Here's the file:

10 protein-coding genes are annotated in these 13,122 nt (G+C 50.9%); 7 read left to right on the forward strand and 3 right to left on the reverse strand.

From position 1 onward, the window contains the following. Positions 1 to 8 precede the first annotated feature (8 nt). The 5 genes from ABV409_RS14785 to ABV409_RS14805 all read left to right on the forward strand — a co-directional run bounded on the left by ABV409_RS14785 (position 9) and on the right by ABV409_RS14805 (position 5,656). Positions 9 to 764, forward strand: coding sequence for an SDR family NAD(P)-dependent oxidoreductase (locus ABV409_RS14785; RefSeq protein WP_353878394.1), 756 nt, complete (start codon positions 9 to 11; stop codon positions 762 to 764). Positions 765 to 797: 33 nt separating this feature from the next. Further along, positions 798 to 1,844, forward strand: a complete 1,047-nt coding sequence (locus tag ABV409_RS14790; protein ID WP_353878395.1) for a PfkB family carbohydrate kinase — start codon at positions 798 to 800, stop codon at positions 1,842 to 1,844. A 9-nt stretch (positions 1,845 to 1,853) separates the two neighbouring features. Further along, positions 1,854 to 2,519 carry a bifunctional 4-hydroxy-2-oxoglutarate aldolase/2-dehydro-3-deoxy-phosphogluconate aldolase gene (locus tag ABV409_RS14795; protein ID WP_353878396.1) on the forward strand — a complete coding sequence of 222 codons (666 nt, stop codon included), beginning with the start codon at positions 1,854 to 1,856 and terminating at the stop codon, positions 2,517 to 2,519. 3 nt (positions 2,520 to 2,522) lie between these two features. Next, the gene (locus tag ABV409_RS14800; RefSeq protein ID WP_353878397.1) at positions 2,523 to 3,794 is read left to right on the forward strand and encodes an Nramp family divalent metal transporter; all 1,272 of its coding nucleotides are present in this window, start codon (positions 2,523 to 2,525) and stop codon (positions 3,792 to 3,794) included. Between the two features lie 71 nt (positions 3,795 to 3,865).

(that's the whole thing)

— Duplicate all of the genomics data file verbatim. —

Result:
10 protein-coding genes are annotated in these 13,122 nt (G+C 50.9%); 7 read left to right on the forward strand and 3 right to left on the reverse strand.

From position 1 onward, the window contains the following. Positions 1 to 8 precede the first annotated feature (8 nt). The 5 genes from ABV409_RS14785 to ABV409_RS14805 all read left to right on the forward strand — a co-directional run bounded on the left by ABV409_RS14785 (position 9) and on the right by ABV409_RS14805 (position 5,656). Positions 9 to 764, forward strand: coding sequence for an SDR family NAD(P)-dependent oxidoreductase (locus ABV409_RS14785; RefSeq protein WP_353878394.1), 756 nt, complete (start codon positions 9 to 11; stop codon positions 762 to 764). Positions 765 to 797: 33 nt separating this feature from the next. Further along, positions 798 to 1,844, forward strand: a complete 1,047-nt coding sequence (locus tag ABV409_RS14790; protein ID WP_353878395.1) for a PfkB family carbohydrate kinase — start codon at positions 798 to 800, stop codon at positions 1,842 to 1,844. A 9-nt stretch (positions 1,845 to 1,853) separates the two neighbouring features. Further along, positions 1,854 to 2,519 carry a bifunctional 4-hydroxy-2-oxoglutarate aldolase/2-dehydro-3-deoxy-phosphogluconate aldolase gene (locus tag ABV409_RS14795; protein ID WP_353878396.1) on the forward strand — a complete coding sequence of 222 codons (666 nt, stop codon included), beginning with the start codon at positions 1,854 to 1,856 and terminating at the stop codon, positions 2,517 to 2,519. 3 nt (positions 2,520 to 2,522) lie between these two features. Next, the gene (locus tag ABV409_RS14800; RefSeq protein ID WP_353878397.1) at positions 2,523 to 3,794 is read left to right on the forward strand and encodes an Nramp family divalent metal transporter; all 1,272 of its coding nucleotides are present in this window, start codon (positions 2,523 to 2,525) and stop codon (positions 3,792 to 3,794) included. Between the two features lie 71 nt (positions 3,795 to 3,865).